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“This boy, that like an eagle in a dove court, Flutter'd a thousand Volsces in Corioli, And did it without second or acquittance, Thus sends their mighty chief to mourn in hell!” Who does not now appreciate the sad lot of Shakspeare—so feelingly bewailed by Mr. Dennis—that he had not a critic, of the age of King William, by his side, to refine his style and elevate his conceptions ! It is edifying to observe, how the canons of Mr. Dennis's criticism, which he regarded as the imperishable laws of genius, are now either exploded, or considered as matters of subordinate importance, wholly unaffecting the inward soul of poetry. No one now regards the merits of an Epic poem, as decided by the subservience of the fable and the action to the moral—by the presence or the absence of an allegory—by the fortunate or unfortunate fate of the hero—or by any other rules of artificial decorum, which the critics of former times thought fit to inculcate. We learn from their essays, whether the works which they examine are constructed, in externals, according to certain fantastic rules; but, whether they are frigid or impassioned, harmonious or prosaic, filled with glorious imaginations, or replete with low common-places: whether, in short, they are works of genius or of mere toil—are questions entirely beneath their concern. The critic on the tragedy of Cato, ingenious and just as it is, omits one material objection to that celebrated piece—that it is good for nothing, and would be so if all the faults selected for censure could be, in an instant, corrected. There is a French essay on Telemachus, framed on the same superficial principles of criticism, which, after a minute examination of the moral, fable, characters, allegory, and other like requisites of excellence, triumphantly proves its claim to be ranked with, if not above, the great poems of Homer and of Virgil. Mr. Dennis seems, in general, to have applied the rules of criticism, extant in his day, to the compositions on which he passed judgment; but there was one position respecting which his contemporaries were not agreed, and on which he combated with the spirit of a martyr. This disputed point, the necessity of observing poetical justice in works of fiction, we shall briefly examine, because we think that it involves one of those mistakes in humanity, which it is always desirable to expose. But first we must, in fairness, lay one of our author's many arguments, on this subject, before our readers. “The principal character of an epic poem must be either morally good or morally vicious; if he is morally good, the making him end unfortunately will destroy all poetical justice, and, consequently, all instruction: such a poem can have no moral, and, consequently, no sable, no just and regular poetical action, but must be a vain fiction and an empty amusement. Oh, but there is a retribution in futurity? But I thought that the reader of an epic poem was to owe his instruction to the poet, and not to himself: well then, the poet may tell him so at the latter end of his poem: ay, would to God I could see such a latter end of an epic poem, where the poet should tell the reader, that he has cut an honest man's throat, only that he may have an opportunity to send him to heaven: and that, though this would be but an indifferent plea upon an indictment for murder at the Old Bailey, yet that he hopes the good-natured reader will have compassion on him, as the gods have on his hero. But raillery apart, sir, what occasion is there for having recourse to an epic poet to tell ourselves by the bye, and by the occasional reflection, that there will be a retribution in futurity, when the Christian has this in his heart constantly and directly, and the Atheist and Freethinker will make no such reflection? Tell me truly, sir, would not such a poet appear to you or me, not to have sufficiently considered what a poetical moral is And should not you or I, sir, be obliged, in order to make him compre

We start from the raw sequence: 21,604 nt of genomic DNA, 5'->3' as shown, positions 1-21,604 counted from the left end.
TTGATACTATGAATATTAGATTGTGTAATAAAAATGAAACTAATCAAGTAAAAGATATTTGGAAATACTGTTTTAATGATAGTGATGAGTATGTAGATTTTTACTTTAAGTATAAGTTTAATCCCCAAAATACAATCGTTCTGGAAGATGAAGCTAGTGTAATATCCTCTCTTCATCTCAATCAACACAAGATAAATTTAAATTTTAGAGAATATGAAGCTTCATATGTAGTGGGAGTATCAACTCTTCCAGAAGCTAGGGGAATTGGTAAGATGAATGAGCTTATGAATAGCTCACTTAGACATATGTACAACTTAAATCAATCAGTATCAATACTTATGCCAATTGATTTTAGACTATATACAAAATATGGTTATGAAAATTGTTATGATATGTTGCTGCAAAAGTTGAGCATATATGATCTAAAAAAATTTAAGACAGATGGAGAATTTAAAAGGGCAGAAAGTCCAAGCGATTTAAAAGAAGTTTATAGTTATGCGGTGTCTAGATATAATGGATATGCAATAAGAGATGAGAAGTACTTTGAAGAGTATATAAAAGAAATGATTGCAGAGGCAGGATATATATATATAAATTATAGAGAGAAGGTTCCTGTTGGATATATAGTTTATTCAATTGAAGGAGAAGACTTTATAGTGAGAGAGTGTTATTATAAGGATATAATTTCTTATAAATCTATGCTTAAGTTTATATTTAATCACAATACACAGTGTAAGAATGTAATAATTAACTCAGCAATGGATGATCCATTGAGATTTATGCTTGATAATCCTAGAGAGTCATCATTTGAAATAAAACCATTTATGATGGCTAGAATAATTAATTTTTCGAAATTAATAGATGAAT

hend the nature of it, to lay before him that universal moral, which is the foundation of all morals, both epic and dramatic, and is inclusive of them all, and that is, That he who does good, and perseveres in it, shall always be rewarded; and he who does ill, and perseveres in it, shall always be punished! Should we not desire him to observe, that the foresaid reward must always attend and crown good actions, not sometimes only, for then it would follow, that sometimes a perseverance in good actions has no reward, which would take away all poetical instruction, and, indeed, every sort of moral instruction, resolving Providence into chance or fate. Should we not, sir, farther put him in mind, that since whoever perseveres in good actions, is sure to be rewarded at the last, it follows, that a poet does not assert by his moral, that he is always sure to be rewarded in this world, because that would be false, as you have very justly observed, p. 60; and, therefore, never can be the moral of an epic poem, because what is false may delude, but only truth can instruct. Should we not let him know, sir, that this universal moral only teaches us, that whoever perseveres in good actions, shall be always sure to be rewarded either here or hereafter; and that the truth of this moral is proved by the poet, by making the principal character of his poem, like all the rest of his characters, and like the poetical action, at the bottom, universal and allegorical, even after distinguishing it by a particular name, by making this principal character, at the bottom, a mere political phantom of a very short duration, through the whole extent of which duration we can see at once, which continues no longer than the reading of the poem, and that being over, the phantom is to us nothing, so that unless our sense is satisfied of the reward that is given to this poetical phantom, whose whole duration we see through from the very beginning to the end; instead of a wholesome moral, there would be a pernicious instruction, viz: That a man may persevere in good actions, and not be rewarded for it through the whole extent of his duration, that is, neither in this world nor in the world to come.” It may be sufficient to answer to all this— and to much more of the same kind which our author has adduced—that little good can be attained by representations which are perpetually at variance with our ordinary perceptions. The poet may represent humanity as mightier and fairer than it appears to a common observer. In the mirror which he “holds up to nature,” the forms of might and of beauty may look more august, more lovely, or more harmonious, than they appear, in the “light of common day,” to eyes which are ungifted with poetic vision. But if the world of imagination is directly opposed to that of reality, it will become a cold abstraction, a baseless dream, a splendid mockery. We shall strive in vain to make men sympathize with beings of a sphere purely ideal, where might shall be always right, and virtue its own present as well as exceeding great reward. Happily, the exhibition is as needless for any moral purposes, as it would be inadequate to attain